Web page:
The solution to the Group I deficiency in most cases, i.e. where retention of both viscosity and solvency properties are required, is thus not to be found by switching to Group II or Group III base oils, as the differences simply are too large.
However, an oil very similar to Group I may readily be re-created by carefully blending naphthenic and paraffinic base oils- remember the sliding scale between naphthenic and paraffinic base oils!
Essentially, by adding paraffinic content to a naphthenic blend, a base oil range closely matching a broad selection of Group I base oils, from SN 70 to SN 600, can be created.
Naphthenic base oils are in ample supply in Europe and worldwide, as are Group II paraffinic base oils to utilize in blends closely re-creating the viscosity and solvency properties of Group I base oils.
The base oil end user market thus may attempt cope with the Group I deficiency in any and all of several different ways:
Nynas will supply Naphthenic blends that will be able to replace conventional Group I use, in many cases without needing significant reformulation efforts. The Nynas range will be available as base oil for lubricants and greases, and as process oil for the chemical and rubber industry.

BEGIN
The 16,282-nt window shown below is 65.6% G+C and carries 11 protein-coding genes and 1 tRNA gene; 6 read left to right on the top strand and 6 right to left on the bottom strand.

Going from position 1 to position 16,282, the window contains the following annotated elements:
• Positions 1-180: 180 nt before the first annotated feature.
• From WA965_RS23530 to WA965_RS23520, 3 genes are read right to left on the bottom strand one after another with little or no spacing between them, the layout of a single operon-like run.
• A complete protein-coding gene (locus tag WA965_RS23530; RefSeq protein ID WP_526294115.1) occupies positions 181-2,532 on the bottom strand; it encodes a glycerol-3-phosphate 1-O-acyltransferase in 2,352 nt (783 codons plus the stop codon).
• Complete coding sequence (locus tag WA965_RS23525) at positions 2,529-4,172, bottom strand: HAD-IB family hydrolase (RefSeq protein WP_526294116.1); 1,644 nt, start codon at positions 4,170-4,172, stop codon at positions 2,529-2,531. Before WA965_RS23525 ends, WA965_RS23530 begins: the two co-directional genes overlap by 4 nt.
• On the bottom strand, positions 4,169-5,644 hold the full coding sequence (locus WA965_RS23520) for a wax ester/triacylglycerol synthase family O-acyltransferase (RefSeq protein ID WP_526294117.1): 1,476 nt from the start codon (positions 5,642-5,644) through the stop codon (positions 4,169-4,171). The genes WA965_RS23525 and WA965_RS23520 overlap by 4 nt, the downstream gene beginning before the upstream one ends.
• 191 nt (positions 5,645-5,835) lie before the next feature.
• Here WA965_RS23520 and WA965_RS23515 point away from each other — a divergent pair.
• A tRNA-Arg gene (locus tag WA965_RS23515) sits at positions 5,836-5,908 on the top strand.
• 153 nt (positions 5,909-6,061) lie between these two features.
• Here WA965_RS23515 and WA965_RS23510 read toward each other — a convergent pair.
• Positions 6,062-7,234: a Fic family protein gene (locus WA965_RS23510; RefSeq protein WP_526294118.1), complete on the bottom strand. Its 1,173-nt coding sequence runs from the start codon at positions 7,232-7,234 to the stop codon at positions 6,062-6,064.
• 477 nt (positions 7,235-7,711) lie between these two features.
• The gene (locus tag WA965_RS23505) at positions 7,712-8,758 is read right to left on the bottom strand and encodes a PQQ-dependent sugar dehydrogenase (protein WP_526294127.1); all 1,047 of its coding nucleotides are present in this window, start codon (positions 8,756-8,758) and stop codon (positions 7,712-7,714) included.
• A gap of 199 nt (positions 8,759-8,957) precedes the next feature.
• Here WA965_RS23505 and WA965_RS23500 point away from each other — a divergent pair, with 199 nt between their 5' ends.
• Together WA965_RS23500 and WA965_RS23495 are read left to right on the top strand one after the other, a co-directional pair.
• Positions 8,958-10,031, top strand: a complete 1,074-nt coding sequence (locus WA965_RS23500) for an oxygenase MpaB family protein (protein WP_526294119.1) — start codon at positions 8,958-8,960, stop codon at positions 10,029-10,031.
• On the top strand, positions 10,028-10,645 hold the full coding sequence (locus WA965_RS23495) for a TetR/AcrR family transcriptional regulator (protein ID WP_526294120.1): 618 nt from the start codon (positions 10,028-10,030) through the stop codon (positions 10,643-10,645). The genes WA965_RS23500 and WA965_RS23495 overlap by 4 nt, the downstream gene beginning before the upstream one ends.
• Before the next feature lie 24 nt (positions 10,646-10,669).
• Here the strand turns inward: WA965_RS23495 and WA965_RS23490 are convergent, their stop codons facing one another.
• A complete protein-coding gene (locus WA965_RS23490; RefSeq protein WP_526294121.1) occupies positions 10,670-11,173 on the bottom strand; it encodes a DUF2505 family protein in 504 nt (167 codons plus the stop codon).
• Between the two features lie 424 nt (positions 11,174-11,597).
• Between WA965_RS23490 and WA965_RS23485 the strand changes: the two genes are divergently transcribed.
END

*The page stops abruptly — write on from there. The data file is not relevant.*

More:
In addition to our wide range of viscosity Nynas owns a blending program which enables to process blends meeting most of the clients’ specifications.
Head of Secondary Distribution since 2011, Rogier oversees and coordinates transport-related (when the product ends up on wheels) issues across the globe with suppliers, naphthenic affiliates and customers. He joined Nynas in 2005 as General Manager Naphthenics Benelux, after having worked for 20 years at a major French oil company. Rogier holds a Master’s degree in Business Management, and has also studied Mechanical Engineering. Find out what's on his mind.Read more about The brains of Nynas: Rogier van Hoof